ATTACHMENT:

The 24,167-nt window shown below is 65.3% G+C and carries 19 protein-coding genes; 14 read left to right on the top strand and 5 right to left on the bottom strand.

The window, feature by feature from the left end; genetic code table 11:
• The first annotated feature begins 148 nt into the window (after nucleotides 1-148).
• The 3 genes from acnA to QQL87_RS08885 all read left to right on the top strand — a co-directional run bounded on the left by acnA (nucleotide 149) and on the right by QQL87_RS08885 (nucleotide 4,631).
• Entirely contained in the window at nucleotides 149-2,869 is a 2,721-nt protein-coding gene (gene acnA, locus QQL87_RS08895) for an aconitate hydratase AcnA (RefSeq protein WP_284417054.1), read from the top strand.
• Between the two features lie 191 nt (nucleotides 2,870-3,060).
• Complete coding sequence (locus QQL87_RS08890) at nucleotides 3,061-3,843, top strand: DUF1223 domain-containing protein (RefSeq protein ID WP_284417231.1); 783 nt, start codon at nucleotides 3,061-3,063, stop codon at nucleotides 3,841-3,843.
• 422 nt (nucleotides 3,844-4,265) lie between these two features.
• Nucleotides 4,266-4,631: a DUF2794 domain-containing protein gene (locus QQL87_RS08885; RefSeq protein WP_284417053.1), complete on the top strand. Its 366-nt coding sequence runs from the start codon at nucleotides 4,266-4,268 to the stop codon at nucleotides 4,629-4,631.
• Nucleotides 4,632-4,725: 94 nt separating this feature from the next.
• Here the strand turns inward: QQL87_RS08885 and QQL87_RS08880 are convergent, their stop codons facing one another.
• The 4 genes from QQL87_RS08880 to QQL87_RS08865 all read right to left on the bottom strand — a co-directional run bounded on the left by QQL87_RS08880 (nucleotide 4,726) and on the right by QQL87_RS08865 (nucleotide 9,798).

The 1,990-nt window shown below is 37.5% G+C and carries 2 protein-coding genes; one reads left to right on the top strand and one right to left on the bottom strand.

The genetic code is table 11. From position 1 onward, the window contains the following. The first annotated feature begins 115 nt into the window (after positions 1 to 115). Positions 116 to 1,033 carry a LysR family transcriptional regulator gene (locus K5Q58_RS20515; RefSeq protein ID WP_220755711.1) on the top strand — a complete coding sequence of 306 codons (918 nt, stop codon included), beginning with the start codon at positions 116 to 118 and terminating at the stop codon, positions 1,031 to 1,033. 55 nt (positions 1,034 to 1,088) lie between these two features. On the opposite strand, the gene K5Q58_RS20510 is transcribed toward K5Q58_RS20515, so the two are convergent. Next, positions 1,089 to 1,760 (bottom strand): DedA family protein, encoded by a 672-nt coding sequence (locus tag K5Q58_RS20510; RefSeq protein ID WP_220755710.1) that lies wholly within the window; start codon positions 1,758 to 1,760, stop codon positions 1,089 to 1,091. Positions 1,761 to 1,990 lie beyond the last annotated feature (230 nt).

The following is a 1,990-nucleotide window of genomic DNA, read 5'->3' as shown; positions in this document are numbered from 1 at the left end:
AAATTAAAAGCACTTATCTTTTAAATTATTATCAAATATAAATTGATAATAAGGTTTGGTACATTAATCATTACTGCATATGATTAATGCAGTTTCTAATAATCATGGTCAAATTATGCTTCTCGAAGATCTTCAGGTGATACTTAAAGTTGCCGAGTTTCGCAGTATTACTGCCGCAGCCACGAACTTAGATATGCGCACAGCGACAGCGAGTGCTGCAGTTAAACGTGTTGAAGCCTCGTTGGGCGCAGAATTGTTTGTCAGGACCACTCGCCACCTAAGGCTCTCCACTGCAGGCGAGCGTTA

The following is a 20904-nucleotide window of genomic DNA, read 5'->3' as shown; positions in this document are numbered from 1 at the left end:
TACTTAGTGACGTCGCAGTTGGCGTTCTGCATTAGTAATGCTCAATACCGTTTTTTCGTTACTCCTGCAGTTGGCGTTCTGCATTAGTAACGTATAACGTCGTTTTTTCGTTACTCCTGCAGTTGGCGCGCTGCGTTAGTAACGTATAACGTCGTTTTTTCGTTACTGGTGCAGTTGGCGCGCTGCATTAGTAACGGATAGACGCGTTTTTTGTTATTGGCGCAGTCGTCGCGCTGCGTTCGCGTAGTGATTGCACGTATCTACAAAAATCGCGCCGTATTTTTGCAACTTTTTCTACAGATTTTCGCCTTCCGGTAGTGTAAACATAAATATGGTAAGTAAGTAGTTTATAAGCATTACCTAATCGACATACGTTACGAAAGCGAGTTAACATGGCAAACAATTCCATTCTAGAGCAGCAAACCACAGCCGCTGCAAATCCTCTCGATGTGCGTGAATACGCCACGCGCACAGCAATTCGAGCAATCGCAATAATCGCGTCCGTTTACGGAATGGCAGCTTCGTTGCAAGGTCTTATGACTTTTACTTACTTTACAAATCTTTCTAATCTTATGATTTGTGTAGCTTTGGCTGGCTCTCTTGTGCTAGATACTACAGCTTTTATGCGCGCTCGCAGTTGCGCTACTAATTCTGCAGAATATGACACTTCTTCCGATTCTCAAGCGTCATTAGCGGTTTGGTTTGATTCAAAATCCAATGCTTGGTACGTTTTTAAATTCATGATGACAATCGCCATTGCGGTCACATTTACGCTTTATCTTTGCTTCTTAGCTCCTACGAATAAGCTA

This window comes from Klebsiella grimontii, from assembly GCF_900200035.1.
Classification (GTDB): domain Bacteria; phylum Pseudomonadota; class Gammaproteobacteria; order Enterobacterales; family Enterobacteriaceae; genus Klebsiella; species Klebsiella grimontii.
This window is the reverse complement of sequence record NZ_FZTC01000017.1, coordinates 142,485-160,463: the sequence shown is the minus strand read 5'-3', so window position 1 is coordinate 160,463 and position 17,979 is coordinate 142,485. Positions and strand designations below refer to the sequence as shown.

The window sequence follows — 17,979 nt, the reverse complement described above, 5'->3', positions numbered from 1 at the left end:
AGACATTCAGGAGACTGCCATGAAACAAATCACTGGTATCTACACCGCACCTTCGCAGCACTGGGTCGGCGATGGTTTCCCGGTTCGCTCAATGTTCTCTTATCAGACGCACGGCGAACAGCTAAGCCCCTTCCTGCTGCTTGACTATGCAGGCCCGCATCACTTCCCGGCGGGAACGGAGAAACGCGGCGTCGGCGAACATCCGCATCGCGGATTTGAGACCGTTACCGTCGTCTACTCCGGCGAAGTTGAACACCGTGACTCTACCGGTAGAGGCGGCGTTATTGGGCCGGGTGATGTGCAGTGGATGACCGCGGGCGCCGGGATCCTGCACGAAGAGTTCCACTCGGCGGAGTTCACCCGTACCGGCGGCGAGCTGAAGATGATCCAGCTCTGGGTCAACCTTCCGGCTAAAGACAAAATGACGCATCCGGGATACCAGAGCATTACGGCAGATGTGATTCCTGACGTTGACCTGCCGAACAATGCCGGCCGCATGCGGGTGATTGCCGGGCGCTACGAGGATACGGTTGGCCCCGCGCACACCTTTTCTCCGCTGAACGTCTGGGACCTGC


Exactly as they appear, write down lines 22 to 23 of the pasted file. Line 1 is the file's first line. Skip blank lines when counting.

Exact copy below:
The window sequence follows — 17,979 nt, the reverse complement described above, 5'->3', positions numbered from 1 at the left end:
AGACATTCAGGAGACTGCCATGAAACAAATCACTGGTATCTACACCGCACCTTCGCAGCACTGGGTCGGCGATGGTTTCCCGGTTCGCTCAATGTTCTCTTATCAGACGCACGGCGAACAGCTAAGCCCCTTCCTGCTGCTTGACTATGCAGGCCCGCATCACTTCCCGGCGGGAACGGAGAAACGCGGCGTCGGCGAACATCCGCATCGCGGATTTGAGACCGTTACCGTCGTCTACTCCGGCGAAGTTGAACACCGTGACTCTACCGGTAGAGGCGGCGTTATTGGGCCGGGTGATGTGCAGTGGATGACCGCGGGCGCCGGGATCCTGCACGAAGAGTTCCACTCGGCGGAGTTCACCCGTACCGGCGGCGAGCTGAAGATGATCCAGCTCTGGGTCAACCTTCCGGCTAAAGACAAAATGACGCATCCGGGATACCAGAGCATTACGGCAGATGTGATTCCTGACGTTGACCTGCCGAACAATGCCGGCCGCATGCGGGTGATTGCCGGGCGCTACGAGGATACGGTTGGCCCCGCGCACACCTTTTCTCCGCTGAACGTCTGGGACCTGC